While the Joseph Byrne book you mentioned is certainly useful, many of its citations are actually from the the Early Modern period, and it usually summarizes a range of sources rather than quoting directly from specific primary sources. The widest selection of quoted primary sources can probably be found in The Black Death by Rosemary Horrox (1990), which can be viewed for free on the Internet Archive. It has excerpts from numerous chronicles and other documents from across Europe, most of which were written by people who survived the plague. In these can be found accounts of how the plague affected survivors economically, socially and emotionally.
One such chronicle, that of the Westminster monk John of Reading (died 1368/91), aptly summarizes what 'life' was like in those times:
And there was in those days death without sorrow, marriage without
affection, self-imposed penance, want without poverty, and flight
without escape. How many who fled from the face of the pestilence were
already infected and did not escape the slaughter.
For more from this source, see Chronica Johannis de Reading et anonymi Cantuariensis, 1346-1367 (which can also be accessed for free on the Internet Archive).
Looking at the many medieval accounts, Horrox highlights some interesting observations on the extent of the gloom to be found. For example,
To the chroniclers of Padua the plague was a devastation more final
than Noah’s Flood – when God had left some people alive to continue
the human race.
and, even more pessimistically,
in Kilkenny, John Clynn left blank pages at the end of his chronicle
‘in case anyone should still be alive in the future’
A translation of Clynn's chronicle, The Annals of Ireland, can also be accessed for free on the internet archive. Clynn died in 1349, probably from the plague.
In an overview of how chroniclers across Europe recorded the Black Death, Horrox notes that:
The very enormity of the disaster drove chroniclers to take refuge in
clichés: there were not enough living to bury the dead; whole families
died together; the priest was buried with the penitent he had
confessed a few hours earlier. The same comments appear in chronicle
after chronicle, and the result can seem curiously perfunctory, with
only the occasional vivid detail bringing the reality of the situation
before the reader, such as William Dene’s remark that the stench from
the mass graves was so appalling that people could hardly bear to go
past a churchyard.
Alongside these verbal clichés are the numerical ones. The most common
claim was that scarcely a tenth of the population survived the plague.
Other writers opted for one in five. A few, more modestly, suggested
that barely half or a third of mankind was left alive. It is easy to
dismiss such claims as meaningless exaggeration....But if the figures
are exaggerated, they are not meaningless. The chroniclers’ resort to
them is a measure of their horror and disbelief at the number of
deaths they saw around them.
There are many specific examples of how daily life was affected. For example, the monk Louis Heyligen (died 1361) on people’s daily diet in Avignon:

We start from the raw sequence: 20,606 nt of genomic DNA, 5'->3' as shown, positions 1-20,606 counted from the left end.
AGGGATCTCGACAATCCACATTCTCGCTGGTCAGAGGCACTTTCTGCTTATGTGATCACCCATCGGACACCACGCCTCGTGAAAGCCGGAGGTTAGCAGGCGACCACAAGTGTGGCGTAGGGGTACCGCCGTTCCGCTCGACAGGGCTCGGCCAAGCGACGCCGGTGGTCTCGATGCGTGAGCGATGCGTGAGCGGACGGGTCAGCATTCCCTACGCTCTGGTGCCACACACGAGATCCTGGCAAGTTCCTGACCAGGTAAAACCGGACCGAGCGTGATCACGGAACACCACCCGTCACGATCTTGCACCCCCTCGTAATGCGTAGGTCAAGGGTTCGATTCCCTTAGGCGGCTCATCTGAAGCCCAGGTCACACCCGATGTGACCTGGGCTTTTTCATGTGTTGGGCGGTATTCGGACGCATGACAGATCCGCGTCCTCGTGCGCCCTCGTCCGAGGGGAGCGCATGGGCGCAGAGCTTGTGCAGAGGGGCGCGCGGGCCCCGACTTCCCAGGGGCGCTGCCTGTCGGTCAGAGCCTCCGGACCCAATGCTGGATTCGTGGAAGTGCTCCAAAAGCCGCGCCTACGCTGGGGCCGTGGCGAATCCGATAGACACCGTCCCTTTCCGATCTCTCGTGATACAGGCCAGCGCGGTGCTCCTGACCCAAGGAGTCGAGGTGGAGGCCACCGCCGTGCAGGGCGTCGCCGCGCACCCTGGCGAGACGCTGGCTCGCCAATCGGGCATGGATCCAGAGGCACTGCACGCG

...sea fish are now not generally eaten, men holding that they have been
infected by the infected air. Moreover no kinds of spices are eaten or
handled, unless they have been in stock for a year...
Also mentioned are examples of food prices increasing but rents decreasing as the shortage of workers meant that the landlords had to bargain with labourers to get the work in the fields done, and even then much was left undone. There was even a shortage of priests in England, with many of the vacancies being filled as
a great crowd of men whose wives had died in the pestilence rushed
into priestly orders. Many of them were illiterate, no better than
laymen – for even if they could read, they did not understand what
Source: Chronicon Henrici Knighton vel Cnitthon monachi Leycestrensis, cited (and translated) in Horrox.
From Letters on Familiar Matters by the poet Francesco Petrarch (died 1374), we have an example of the emotional and social impact on this individual’s daily life:
Where are our dear friends now? Where are the beloved faces? Where are
the affectionate words, the relaxed and enjoyable conversations?....
We should make new friends – but how, when the human race is almost
wiped out; and why, when it looks to me as if the end of the world is
at hand?.... You see how our great band of friends has dwindled.
Some of the primary sources cited, often at length, by Horrox include:
- Gabriele de’ Mussis of Piacenza, Historia de Morbo, "the main
source for the arrival of the plague in Europe".
- Michele da Piazza's (attributed) Cronaca covers Sicily.
- Louis Heyligen's (aka Lodewijk Heyligen) letters from the Papal court at Avignon give an
account for that region, and also refers to a report from Bruges.
- Gilles li Muisis, who was 78 in 1349, wrote a chronicle which reports on the spread of the plague from India and 'pagan countries' and notes a rise in anti-semitism in regions such as Germany as Jews were blamed, for example, for poisening wells.. There are also more localized accounts of untended vineyards etc. He also notes the the very uneven death rates, ranging from 90% in some areas to 30% in others.
- Les Grandes Chroniques de France includes accounts of the plague in Paris and other regions.
and many more...
1 Not to be confused with another John of Reading who died in 1346 in Avignon.